Low-Level Library Analysis and Summarization

Denis Gopan and Thomas Reps
University of Wisconsin

Programs typically make extensive use of libraries, including dynamically linked libraries, which are often not available in source-code form, and hence not analyzable by tools that work at source level (i.e., that analyze intermediate representations created from source code). A common approach is to write library models by hand. A library model is a collection of function stubs and variable declarations that capture some aspect of the library code's behavior. Because these are hand-crafted, they are likely to contain errors, which may cause an analysis to return incorrect results.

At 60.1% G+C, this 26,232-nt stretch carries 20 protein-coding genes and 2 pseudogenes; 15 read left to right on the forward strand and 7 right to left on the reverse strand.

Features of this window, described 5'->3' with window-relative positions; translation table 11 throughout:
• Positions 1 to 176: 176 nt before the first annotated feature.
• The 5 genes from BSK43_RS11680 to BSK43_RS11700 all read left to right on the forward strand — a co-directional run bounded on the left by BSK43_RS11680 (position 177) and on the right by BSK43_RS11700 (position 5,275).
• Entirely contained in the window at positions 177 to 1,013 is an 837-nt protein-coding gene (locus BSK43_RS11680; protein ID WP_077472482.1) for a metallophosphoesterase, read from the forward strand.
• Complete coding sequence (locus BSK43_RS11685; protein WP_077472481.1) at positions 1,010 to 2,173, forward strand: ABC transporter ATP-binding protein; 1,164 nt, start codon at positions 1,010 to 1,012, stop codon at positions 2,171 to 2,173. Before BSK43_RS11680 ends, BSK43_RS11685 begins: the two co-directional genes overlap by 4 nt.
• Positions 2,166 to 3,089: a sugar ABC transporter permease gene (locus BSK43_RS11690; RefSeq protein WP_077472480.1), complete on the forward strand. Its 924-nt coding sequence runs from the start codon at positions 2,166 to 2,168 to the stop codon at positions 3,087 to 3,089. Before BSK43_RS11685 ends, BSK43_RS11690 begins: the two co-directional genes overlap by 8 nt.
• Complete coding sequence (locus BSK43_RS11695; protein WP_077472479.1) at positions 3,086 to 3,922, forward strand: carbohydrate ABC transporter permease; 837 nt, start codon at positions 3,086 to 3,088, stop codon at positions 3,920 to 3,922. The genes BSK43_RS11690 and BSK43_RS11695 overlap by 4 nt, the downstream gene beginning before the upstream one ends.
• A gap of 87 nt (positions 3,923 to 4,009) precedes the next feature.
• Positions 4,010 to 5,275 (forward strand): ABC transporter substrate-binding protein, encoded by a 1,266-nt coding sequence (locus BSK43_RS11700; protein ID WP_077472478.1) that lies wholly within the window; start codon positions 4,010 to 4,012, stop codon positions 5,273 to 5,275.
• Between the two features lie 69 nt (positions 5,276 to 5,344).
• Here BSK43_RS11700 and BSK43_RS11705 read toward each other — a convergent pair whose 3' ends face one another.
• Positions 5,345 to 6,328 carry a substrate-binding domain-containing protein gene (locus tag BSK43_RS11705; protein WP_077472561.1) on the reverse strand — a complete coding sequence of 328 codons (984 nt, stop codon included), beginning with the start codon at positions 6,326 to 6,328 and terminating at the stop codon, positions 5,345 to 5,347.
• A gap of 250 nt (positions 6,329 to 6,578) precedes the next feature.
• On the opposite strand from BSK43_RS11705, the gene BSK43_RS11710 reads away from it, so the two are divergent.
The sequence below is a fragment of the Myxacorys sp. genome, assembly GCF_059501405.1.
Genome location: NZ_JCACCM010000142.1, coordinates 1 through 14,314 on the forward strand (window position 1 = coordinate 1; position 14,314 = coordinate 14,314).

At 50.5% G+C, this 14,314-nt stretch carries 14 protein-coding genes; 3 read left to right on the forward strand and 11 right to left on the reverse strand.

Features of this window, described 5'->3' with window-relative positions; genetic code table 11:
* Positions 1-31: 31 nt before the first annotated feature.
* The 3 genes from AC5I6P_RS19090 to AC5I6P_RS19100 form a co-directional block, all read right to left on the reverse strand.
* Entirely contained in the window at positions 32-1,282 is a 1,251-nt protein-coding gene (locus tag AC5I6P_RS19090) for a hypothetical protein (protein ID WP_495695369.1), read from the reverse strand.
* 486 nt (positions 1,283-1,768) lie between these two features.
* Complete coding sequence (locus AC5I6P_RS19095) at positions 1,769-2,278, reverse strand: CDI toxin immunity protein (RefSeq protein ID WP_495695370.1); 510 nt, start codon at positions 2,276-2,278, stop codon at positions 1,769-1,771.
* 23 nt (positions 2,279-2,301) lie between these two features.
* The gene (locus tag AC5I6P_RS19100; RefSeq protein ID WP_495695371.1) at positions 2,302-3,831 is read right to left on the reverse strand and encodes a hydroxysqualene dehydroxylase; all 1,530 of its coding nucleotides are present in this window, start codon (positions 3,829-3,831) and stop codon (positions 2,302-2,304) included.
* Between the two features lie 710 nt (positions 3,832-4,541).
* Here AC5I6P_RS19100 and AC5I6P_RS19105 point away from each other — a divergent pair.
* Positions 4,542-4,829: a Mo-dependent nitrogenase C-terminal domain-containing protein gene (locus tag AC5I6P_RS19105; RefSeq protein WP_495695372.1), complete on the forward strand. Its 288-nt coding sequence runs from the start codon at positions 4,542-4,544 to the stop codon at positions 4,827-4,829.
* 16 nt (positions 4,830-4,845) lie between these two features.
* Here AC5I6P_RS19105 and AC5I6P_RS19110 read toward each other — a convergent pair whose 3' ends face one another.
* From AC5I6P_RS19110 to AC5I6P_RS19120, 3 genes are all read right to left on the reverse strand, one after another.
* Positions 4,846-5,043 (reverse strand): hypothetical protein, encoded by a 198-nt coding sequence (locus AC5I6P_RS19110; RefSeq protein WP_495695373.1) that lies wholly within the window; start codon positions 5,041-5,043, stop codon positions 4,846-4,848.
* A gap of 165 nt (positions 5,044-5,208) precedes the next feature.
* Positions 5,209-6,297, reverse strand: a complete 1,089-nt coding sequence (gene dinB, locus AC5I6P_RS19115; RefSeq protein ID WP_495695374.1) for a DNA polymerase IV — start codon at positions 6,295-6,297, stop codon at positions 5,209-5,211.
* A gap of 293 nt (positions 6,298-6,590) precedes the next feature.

This paper presents a method to construct summary information for a library function automatically by analyzing its low-level implementation (i.e., the library's binary).

(Click here to access the paper: PDF; (c) Springer-Verlag.)